##
Scale RulesCalculating Rules

In addition to length measurements, scale rules could be marked with aids for calculation. Perhaps the most notable rule of this type was Gunter's scale, which was similar to a sector or a slide rule. Gunter's scales are named after Edmund Gunter, a 17th-century English mathematical practitioner who figured out how to put a table of logarithms on a rule so that logarithmic calculations could be made with the aid of dividers. These instruments were especially handy for mathematicians and navigators.

The mathematics collections contain several other objects, ranging from the 18th to the 20th centuries, that were used to simplify computations for tasks including designing sundials, keeping track of calendar dates, and plotting data for aeronautical engineering. A few of these rules were designed specifically for positioning artillery.

"Scale Rules - Calculating Rules" showing 2 items.

## Gunter's Scale Signed Merrifield & Co.

- Description
- In 1614 Scottish mathematician John Napier announced his discovery of logarithms. Within eight years, Edmund Gunter, an English clergyman who was interested in mathematics, had devised a scale on which logarithms could be multiplied and divided, by measuring the distance between two logarithmic numbers with a pair of dividers. Shortly thereafter, instrument makers were manufacturing wooden rules with standard (or "natural") scales typically used in navigation on one side and Gunter's logarithmic (or "artificial") scales on the other side.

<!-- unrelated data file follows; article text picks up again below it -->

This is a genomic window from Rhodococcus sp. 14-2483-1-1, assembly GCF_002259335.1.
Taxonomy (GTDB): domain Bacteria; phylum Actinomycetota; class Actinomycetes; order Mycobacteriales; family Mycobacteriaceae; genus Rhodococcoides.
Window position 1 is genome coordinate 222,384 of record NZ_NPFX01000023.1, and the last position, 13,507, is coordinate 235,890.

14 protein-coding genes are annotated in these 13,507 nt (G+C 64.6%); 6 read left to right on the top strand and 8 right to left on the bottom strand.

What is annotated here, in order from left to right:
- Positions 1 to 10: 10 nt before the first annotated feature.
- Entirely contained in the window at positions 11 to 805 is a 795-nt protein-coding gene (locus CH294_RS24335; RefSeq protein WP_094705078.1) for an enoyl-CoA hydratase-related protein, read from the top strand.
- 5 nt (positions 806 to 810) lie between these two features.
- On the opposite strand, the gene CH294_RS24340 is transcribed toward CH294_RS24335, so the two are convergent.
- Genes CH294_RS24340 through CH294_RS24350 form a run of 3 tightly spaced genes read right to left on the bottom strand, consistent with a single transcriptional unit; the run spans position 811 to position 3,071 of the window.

- This instrument, a precursor of the slide rule, became known as Gunter's scale. Since it was made of one piece of wood, the expansion and shrinking that happened at sea did not impede its operation. Thus, Gunter's scale remained popular with ship's navigators until the end of the 19th century, when new materials were available for the manufacture of slide rules. Surveyors, mechanics, craftsmen, and retailers also used Gunter's scales to make logarithmic and trigonometric calculations.

- This 2' boxwood rule is identical to MA*319077 and MA*333945. The top of one side has a scale of inches, divided to tenths of an inch and numbered by ones from 23 to 1. On the left are 10" and 9" (divided to 1/2") plotting scales with diagonal scales at each end. In the middle are scales for rhumbs, chords, sines, tangents, and semitangents. On the right are scales for leagues, rhumbs, miles of longitude, and chords. Brass pins at the zero and 60° marks reduce wear from the points of dividers, which were used to transfer measurements between the scale and the user's drawing.

- The other side has logarithmic scales: sines of rhumbs, tangents of rhumbs, line of numbers, sines of degrees, versines of degrees, and tangent of degrees. At the bottom edge are a meridional line and a scale of equal parts that divides 23" into 17 sections. The sections are numbered by tens from 60 to 10 and from 100 to 0.

- On the side with the scale of inches, the rule is marked in the lower right corner: MERRIFIELD & C
^{O}(/) NEW-YORK. Merrifield & Co. sold Gunter's scales in Boston and New York in the early 19th century.

- References: Adler Planetarium,